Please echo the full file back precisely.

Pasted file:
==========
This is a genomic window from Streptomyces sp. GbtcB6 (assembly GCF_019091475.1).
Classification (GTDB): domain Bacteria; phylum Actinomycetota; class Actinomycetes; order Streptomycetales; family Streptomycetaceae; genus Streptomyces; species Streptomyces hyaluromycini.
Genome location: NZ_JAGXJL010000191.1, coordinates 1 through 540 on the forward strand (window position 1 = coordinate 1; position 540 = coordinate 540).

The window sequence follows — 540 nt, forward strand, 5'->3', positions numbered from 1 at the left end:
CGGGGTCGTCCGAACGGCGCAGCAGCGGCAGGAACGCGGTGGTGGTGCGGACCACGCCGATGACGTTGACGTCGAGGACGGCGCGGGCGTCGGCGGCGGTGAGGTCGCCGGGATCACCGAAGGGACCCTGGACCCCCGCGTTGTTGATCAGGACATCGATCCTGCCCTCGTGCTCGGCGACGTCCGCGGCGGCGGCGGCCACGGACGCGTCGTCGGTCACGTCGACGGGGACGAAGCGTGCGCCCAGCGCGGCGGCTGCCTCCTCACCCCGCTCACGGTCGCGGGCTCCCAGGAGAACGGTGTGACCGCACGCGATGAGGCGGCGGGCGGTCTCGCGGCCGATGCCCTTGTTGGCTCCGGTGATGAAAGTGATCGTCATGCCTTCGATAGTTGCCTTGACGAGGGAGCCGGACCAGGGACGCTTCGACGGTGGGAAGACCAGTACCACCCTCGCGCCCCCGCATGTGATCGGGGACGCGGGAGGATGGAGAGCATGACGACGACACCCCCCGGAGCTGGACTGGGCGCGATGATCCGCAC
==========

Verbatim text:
This is a genomic window from Streptomyces sp. GbtcB6 (assembly GCF_019091475.1).
Classification (GTDB): domain Bacteria; phylum Actinomycetota; class Actinomycetes; order Streptomycetales; family Streptomycetaceae; genus Streptomyces; species Streptomyces hyaluromycini.
Genome location: NZ_JAGXJL010000191.1, coordinates 1 through 540 on the forward strand (window position 1 = coordinate 1; position 540 = coordinate 540).

The window sequence follows — 540 nt, forward strand, 5'->3', positions numbered from 1 at the left end:
CGGGGTCGTCCGAACGGCGCAGCAGCGGCAGGAACGCGGTGGTGGTGCGGACCACGCCGATGACGTTGACGTCGAGGACGGCGCGGGCGTCGGCGGCGGTGAGGTCGCCGGGATCACCGAAGGGACCCTGGACCCCCGCGTTGTTGATCAGGACATCGATCCTGCCCTCGTGCTCGGCGACGTCCGCGGCGGCGGCGGCCACGGACGCGTCGTCGGTCACGTCGACGGGGACGAAGCGTGCGCCCAGCGCGGCGGCTGCCTCCTCACCCCGCTCACGGTCGCGGGCTCCCAGGAGAACGGTGTGACCGCACGCGATGAGGCGGCGGGCGGTCTCGCGGCCGATGCCCTTGTTGGCTCCGGTGATGAAAGTGATCGTCATGCCTTCGATAGTTGCCTTGACGAGGGAGCCGGACCAGGGACGCTTCGACGGTGGGAAGACCAGTACCACCCTCGCGCCCCCGCATGTGATCGGGGACGCGGGAGGATGGAGAGCATGACGACGACACCCCCCGGAGCTGGACTGGGCGCGATGATCCGCAC